Included in Money Magazine's Best Places to Live in 2008, Orland Park, Illinois, is filled with things to do. Orland Park's natural resources and strong recreation department mean that the challenge will be choosing which activities to do with a toddler, not finding activities to do with a toddler.
1. Centennial Park Aquatic Center
Toddlers, not to mention every other member of the family, will find lots to do at Orland Park's Centennial Aquatic Center (orland-park.il.us/index.aspx?nid=114). The complex, also known as CPAC, boasts a lazy river, several water slides and a zero-depth pool for young children. It also has parent and tot swim classes where parents help their toddlers learn to swim. Unfortunately, being an outdoor pool complex in the Chicago area means that CPAC is only open for three months out of the year.
2. Orland Park Recreation Department
The Orland Park Recreation Department (orland-park.il.us/index.aspx?NID=31) has plenty of indoor options. The Sportsplex has family open gym times Saturday and Sunday mornings, where toddlers and parents can practice ball skills. The Cultural Center has Mommy and Me dance classes, where moms and toddlers can learn pre-ballet and jazz together. The Franklin Loebe center has an indoor playground where toddlers and parents can play no matter what the weather is like outside.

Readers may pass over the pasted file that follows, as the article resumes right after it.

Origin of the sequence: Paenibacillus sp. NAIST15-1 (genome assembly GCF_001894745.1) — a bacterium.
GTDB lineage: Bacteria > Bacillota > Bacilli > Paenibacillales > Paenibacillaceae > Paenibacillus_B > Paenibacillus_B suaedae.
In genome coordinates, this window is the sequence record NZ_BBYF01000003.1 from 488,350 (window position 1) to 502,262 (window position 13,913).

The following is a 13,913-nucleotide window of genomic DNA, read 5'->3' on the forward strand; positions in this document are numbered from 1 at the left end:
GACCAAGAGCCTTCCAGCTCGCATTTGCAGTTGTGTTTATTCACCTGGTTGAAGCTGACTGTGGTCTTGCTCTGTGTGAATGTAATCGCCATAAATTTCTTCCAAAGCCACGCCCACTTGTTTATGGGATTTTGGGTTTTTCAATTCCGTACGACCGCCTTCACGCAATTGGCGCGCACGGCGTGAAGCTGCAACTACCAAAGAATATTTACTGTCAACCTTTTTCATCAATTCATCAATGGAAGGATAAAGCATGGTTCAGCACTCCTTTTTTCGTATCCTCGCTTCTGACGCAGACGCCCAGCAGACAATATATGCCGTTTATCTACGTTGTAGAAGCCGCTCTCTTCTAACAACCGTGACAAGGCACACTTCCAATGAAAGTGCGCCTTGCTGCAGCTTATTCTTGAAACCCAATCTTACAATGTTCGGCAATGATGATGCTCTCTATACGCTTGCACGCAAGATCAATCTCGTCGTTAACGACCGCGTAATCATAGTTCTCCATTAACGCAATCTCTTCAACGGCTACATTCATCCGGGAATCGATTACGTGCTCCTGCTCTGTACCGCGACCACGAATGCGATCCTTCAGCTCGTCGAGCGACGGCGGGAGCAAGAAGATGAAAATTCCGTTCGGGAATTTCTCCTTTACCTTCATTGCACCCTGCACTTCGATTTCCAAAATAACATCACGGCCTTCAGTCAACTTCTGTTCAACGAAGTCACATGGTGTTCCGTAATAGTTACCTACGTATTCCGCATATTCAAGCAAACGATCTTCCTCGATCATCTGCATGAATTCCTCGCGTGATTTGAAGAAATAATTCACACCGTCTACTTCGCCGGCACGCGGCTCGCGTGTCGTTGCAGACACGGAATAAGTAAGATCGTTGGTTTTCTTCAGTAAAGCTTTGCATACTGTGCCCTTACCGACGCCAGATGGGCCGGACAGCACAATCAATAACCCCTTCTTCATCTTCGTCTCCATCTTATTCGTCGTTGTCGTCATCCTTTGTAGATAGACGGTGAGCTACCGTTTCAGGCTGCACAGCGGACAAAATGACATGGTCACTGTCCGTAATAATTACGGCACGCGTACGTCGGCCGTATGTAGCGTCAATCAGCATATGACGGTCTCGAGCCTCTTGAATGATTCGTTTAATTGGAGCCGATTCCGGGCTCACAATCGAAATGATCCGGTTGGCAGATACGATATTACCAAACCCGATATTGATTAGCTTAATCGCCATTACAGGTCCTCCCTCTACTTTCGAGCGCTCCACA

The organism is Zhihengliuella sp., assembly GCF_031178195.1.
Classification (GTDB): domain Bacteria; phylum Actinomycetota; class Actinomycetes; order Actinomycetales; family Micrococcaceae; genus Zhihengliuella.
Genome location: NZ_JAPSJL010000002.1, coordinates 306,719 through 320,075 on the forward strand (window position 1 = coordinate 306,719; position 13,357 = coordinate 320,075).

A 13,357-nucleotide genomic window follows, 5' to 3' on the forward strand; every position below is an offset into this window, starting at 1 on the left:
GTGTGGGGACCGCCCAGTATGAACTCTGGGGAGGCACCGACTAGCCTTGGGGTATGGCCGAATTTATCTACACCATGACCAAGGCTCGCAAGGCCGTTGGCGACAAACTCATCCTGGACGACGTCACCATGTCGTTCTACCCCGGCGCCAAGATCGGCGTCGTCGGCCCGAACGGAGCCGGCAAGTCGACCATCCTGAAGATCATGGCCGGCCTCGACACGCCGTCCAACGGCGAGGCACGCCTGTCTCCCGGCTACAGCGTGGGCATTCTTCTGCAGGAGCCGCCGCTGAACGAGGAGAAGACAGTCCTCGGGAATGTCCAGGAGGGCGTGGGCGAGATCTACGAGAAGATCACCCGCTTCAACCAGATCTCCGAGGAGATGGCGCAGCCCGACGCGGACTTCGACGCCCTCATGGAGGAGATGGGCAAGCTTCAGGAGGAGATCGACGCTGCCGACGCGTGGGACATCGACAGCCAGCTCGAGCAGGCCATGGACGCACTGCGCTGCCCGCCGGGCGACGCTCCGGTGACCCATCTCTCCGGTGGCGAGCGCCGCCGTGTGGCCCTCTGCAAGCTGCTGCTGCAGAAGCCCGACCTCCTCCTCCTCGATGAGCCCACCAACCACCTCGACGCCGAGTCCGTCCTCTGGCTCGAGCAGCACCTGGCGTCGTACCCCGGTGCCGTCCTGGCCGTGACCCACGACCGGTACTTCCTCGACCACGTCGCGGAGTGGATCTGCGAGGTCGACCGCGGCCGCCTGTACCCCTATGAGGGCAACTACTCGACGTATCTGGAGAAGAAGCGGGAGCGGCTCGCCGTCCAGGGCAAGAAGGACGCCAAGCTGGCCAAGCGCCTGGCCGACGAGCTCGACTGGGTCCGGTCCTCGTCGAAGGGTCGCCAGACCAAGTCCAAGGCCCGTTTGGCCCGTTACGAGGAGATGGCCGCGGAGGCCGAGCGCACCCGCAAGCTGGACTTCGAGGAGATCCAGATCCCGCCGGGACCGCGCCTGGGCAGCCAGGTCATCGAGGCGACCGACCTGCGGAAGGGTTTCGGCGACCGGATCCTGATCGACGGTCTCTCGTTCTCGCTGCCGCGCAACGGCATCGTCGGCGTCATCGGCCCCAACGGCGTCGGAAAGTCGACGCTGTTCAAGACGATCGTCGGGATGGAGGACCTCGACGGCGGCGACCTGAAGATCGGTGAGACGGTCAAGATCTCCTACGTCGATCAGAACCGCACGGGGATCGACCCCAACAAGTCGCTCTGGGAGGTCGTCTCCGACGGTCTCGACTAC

If your toddler's favorite activity is to play outside, Orland Park has more than 40 parks (il-orlandpark.civicplus.com/index.aspx?NID=548). Lake Sedgwick and Lake Arbor have hiking trails that a budding naturalist will enjoy. Crystal Creek Park features a large playground with two areas for smaller children. Other parks with playgrounds include Deer Point Estates Park, Dogwood Park, Doogan Park, Ishnala Park, Long Run Creek Park and Treetop Park. Walking and biking trails surround and connect many of the parks, so parents can get their exercise, too.
4. Orland Park Public Library
The Orland Park Public Library (orlandparklibrary.org) is worth a weekly visit. Not only can toddlers learn the joy of picking out new books each week, they can participate in a toddler-only story time. This age-appropriate story time gives toddlers plenty of opportunities to get up and move as well as to sing, listen to stories and learn fingerplays. The library even has a story time at the Centennial Park Aquatic Center during the summer and at parks throughout Orland Park throughout the spring.
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